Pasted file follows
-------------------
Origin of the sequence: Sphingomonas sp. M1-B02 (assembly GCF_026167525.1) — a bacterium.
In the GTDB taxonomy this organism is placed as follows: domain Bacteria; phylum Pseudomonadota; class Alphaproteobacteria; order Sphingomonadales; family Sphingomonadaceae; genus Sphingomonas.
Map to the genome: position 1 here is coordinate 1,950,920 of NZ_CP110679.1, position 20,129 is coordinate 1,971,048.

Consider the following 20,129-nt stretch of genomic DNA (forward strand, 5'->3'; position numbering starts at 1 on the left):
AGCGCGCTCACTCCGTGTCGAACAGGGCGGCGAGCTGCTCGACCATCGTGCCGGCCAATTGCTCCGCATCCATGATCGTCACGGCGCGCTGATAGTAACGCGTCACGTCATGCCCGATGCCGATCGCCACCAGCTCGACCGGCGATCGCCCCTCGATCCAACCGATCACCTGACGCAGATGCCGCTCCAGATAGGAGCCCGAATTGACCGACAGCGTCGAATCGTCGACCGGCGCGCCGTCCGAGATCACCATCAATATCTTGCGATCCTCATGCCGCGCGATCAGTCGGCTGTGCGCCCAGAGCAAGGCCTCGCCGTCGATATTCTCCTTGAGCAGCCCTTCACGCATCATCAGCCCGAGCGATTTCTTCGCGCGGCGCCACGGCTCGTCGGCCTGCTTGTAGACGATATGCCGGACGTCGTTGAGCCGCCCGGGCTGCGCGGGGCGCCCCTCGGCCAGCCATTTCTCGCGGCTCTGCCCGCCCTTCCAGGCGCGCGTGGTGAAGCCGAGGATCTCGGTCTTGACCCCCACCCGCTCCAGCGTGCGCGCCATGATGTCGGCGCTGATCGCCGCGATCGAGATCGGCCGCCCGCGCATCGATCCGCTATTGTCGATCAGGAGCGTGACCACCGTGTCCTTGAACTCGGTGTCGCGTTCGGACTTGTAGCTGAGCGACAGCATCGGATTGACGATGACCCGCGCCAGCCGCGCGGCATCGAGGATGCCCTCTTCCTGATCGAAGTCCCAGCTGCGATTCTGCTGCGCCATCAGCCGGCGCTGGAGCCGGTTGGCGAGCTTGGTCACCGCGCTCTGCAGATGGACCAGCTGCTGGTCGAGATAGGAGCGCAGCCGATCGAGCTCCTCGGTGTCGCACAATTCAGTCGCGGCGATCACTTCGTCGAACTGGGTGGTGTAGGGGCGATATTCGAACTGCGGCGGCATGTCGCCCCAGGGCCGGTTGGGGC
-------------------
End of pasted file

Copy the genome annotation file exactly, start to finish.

Origin of the sequence: Sphingomonas sp. M1-B02 (assembly GCF_026167525.1) — a bacterium.
In the GTDB taxonomy this organism is placed as follows: domain Bacteria; phylum Pseudomonadota; class Alphaproteobacteria; order Sphingomonadales; family Sphingomonadaceae; genus Sphingomonas.
Map to the genome: position 1 here is coordinate 1,950,920 of NZ_CP110679.1, position 20,129 is coordinate 1,971,048.

Consider the following 20,129-nt stretch of genomic DNA (forward strand, 5'->3'; position numbering starts at 1 on the left):
AGCGCGCTCACTCCGTGTCGAACAGGGCGGCGAGCTGCTCGACCATCGTGCCGGCCAATTGCTCCGCATCCATGATCGTCACGGCGCGCTGATAGTAACGCGTCACGTCATGCCCGATGCCGATCGCCACCAGCTCGACCGGCGATCGCCCCTCGATCCAACCGATCACCTGACGCAGATGCCGCTCCAGATAGGAGCCCGAATTGACCGACAGCGTCGAATCGTCGACCGGCGCGCCGTCCGAGATCACCATCAATATCTTGCGATCCTCATGCCGCGCGATCAGTCGGCTGTGCGCCCAGAGCAAGGCCTCGCCGTCGATATTCTCCTTGAGCAGCCCTTCACGCATCATCAGCCCGAGCGATTTCTTCGCGCGGCGCCACGGCTCGTCGGCCTGCTTGTAGACGATATGCCGGACGTCGTTGAGCCGCCCGGGCTGCGCGGGGCGCCCCTCGGCCAGCCATTTCTCGCGGCTCTGCCCGCCCTTCCAGGCGCGCGTGGTGAAGCCGAGGATCTCGGTCTTGACCCCCACCCGCTCCAGCGTGCGCGCCATGATGTCGGCGCTGATCGCCGCGATCGAGATCGGCCGCCCGCGCATCGATCCGCTATTGTCGATCAGGAGCGTGACCACCGTGTCCTTGAACTCGGTGTCGCGTTCGGACTTGTAGCTGAGCGACAGCATCGGATTGACGATGACCCGCGCCAGCCGCGCGGCATCGAGGATGCCCTCTTCCTGATCGAAGTCCCAGCTGCGATTCTGCTGCGCCATCAGCCGGCGCTGGAGCCGGTTGGCGAGCTTGGTCACCGCGCTCTGCAGATGGACCAGCTGCTGGTCGAGATAGGAGCGCAGCCGATCGAGCTCCTCGGTGTCGCACAATTCAGTCGCGGCGATCACTTCGTCGAACTGGGTGGTGTAGGGGCGATATTCGAACTGCGGCGGCATGTCGCCCCAGGGCCGGTTGGGGC